The hard time economics that spawned Excel, Seaswirl, Sunbird, Browning Aero-Craft, & IMP
In my over forty years in the pleasure boat industry, there have been literally thousands of boat companies and brand names of boats in North America.
Some of these were and are strictly regional brands not known or recognized in the rest of the continent but many were national and even international brands known to most of us diehard boaters.
It is those well known and recognized brands that are no longer with us that I look forward to examining in this series. These brand names may still be corporately held in reserve but are not known to currently be in production.
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The late 1980’s were strong times in the recreational marine industry with 1988 resulting in the strongest sales year in the industry in North America. The following year saw increases in interest rates, then the imposition of the luxury tax in the US, and by 1991, just three years later, with the invasion of Iraq by coalition forces bringing the fear of further gasoline shortages, industry sales were literally half what they were in 1988.
This resulted in many brand and plant closures and industry layoffs.
Irwin Jacobs, head of Genmar Holdings, Inc. which included at the time one of the industry’s premium lines, Wellcraft Marine, saw a marketing opportunity for an entry level, value-oriented trailerable boat line to augment Wellcraft sales. Industry veteran and Wellcraft executive George Sullivan headed up the project as he had envisioned it.
The resulting Excel line of boats was created in virtual secrecy and implemented as a totally separate boat line, not as a part of the Wellcraft lineup. It was developed with lean and mean and simplistic manufacturing processes with lots of parts interchanging, few to no options, and only one colour scheme. It was a boat, motor, and trailer package with either a specific Volvo-Penta sterndrive or specific Yamaha outboard. Even factory freight costs were the same for every dealer so retail pricing would be standardized everywhere.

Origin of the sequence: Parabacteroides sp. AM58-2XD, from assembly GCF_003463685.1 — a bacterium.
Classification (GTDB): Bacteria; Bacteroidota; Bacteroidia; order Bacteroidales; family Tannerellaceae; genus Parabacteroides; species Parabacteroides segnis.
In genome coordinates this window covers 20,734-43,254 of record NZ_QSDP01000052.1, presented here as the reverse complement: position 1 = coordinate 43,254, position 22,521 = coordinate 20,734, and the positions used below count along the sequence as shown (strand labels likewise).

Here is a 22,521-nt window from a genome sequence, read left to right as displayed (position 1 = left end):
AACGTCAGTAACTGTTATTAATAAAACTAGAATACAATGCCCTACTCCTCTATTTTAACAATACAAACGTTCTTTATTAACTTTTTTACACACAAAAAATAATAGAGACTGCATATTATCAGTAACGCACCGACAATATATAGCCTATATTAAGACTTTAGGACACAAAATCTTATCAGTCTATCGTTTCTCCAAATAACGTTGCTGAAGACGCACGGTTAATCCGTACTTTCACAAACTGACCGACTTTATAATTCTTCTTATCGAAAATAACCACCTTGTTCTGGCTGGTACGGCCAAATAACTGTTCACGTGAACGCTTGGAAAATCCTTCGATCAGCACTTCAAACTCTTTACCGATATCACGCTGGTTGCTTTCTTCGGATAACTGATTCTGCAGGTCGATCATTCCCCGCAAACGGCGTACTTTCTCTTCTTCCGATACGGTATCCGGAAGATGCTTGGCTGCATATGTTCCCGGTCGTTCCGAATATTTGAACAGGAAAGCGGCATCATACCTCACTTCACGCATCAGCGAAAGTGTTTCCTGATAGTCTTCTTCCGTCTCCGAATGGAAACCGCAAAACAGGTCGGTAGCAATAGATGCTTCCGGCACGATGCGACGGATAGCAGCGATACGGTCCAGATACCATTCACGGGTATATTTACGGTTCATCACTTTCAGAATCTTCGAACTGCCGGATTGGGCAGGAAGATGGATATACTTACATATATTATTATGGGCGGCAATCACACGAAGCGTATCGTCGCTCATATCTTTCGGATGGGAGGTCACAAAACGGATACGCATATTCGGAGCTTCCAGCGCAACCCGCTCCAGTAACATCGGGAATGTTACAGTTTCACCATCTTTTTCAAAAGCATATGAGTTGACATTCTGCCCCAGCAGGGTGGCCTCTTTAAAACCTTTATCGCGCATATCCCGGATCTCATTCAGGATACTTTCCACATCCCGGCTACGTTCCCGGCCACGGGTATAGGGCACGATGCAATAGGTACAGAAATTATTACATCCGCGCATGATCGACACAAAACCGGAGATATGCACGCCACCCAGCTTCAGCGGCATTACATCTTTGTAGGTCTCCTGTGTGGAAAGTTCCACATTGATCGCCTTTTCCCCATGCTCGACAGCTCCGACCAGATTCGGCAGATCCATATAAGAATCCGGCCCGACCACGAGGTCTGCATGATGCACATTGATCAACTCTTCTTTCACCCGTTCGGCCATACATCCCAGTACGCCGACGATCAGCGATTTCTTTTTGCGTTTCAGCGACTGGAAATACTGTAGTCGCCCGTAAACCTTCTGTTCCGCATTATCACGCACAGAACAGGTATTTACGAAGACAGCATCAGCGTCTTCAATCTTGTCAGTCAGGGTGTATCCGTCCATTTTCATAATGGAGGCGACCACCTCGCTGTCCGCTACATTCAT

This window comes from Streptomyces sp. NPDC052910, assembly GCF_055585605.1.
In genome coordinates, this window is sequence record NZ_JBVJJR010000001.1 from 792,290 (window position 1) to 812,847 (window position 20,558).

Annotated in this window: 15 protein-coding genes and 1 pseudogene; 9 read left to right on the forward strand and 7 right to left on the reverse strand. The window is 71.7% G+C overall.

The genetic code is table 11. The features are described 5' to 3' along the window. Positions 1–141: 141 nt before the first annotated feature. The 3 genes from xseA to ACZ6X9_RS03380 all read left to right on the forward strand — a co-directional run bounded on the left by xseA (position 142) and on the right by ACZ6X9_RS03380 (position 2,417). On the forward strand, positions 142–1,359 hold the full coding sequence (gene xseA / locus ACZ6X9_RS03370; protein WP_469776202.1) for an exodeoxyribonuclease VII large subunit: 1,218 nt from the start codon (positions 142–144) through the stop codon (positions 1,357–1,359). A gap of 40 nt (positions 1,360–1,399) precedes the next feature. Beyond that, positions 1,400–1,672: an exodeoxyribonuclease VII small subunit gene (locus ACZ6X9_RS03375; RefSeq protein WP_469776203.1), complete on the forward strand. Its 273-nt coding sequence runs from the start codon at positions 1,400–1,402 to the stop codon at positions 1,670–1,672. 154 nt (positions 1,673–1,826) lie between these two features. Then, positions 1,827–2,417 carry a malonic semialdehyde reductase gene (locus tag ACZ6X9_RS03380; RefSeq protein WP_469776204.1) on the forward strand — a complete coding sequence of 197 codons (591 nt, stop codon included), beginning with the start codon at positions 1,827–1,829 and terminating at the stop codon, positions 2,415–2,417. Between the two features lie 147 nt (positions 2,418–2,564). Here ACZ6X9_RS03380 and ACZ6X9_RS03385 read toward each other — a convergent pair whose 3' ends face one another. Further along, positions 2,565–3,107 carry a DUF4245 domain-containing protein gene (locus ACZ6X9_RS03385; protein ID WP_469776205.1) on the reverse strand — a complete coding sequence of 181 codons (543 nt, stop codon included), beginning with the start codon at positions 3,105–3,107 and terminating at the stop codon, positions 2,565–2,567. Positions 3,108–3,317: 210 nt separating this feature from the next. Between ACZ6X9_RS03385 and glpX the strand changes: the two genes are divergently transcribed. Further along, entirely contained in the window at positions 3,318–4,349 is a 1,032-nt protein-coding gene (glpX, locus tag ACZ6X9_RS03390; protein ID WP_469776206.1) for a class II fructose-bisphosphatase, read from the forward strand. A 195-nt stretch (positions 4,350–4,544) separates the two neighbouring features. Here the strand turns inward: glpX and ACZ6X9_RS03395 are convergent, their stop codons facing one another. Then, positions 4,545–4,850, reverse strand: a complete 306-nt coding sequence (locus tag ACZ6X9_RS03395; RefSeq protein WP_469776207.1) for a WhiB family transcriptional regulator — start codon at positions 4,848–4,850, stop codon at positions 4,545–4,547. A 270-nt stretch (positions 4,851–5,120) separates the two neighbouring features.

The five models of Excel in 18 and 20 feet, including closed deck, bowrider, and a cuddy cabin, were introduced in the fall of 1991 to enthusiastic acclaim. The orders poured in. The following year saw the introduction of 23 and 26 foot trailerable express cruisers. Production could not keep up with demand. Part of this demand was the result of a unique marketing strategy with the giant warehouse retailer, Sam’s Club, which saw Excel being displayed and marketed to Sam’s Club members with special promotions and discounts.
Even though promoted as a separate line, dealerships were established through existing regional Wellcraft sales managers, and as a result, while Excel excelled, Wellcraft suffered. It was decided that the Wellcraft brand was more important and so Excel took a back seat in terms of promotion and by 1995, the Excel brand was no more.
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The origins of Seaswirl boats are a bit of a mystery but most accounts have it founded in the mid-1950’s near Portland, Orego building small outboard fiberglass boats for fishing and general use. Little else is revealed until the company was purchased in 1971 and moved to Culver, Oregon. That year, Seaswirl offered eight models of outboard and sterndrive powered runabouts from 14 to 18 feet and one cuddy cabin. Sales increased dramatically during the 70's.
The 1980’s saw Seaswirl become one of the top 10 manufacturers of pleasure boats in the United States. In 1986, it offered ten models from 16 to 22 feet of closed deck and bowrider runabouts, sport boats, and cuddy cabins. Seaswirl was purchased in 1987 by the Outboard Marine Corporation (OMC) as it went on a boat company buying spree.
Industry legends Curt Olsen and Bob Troutman joined Seaswirl upper management in 1988 and sales took off. One of the most dramatic and far-reaching development was the introduction in 1989 of the first two Striper offshore-style fishing models in 17 and 20 feet.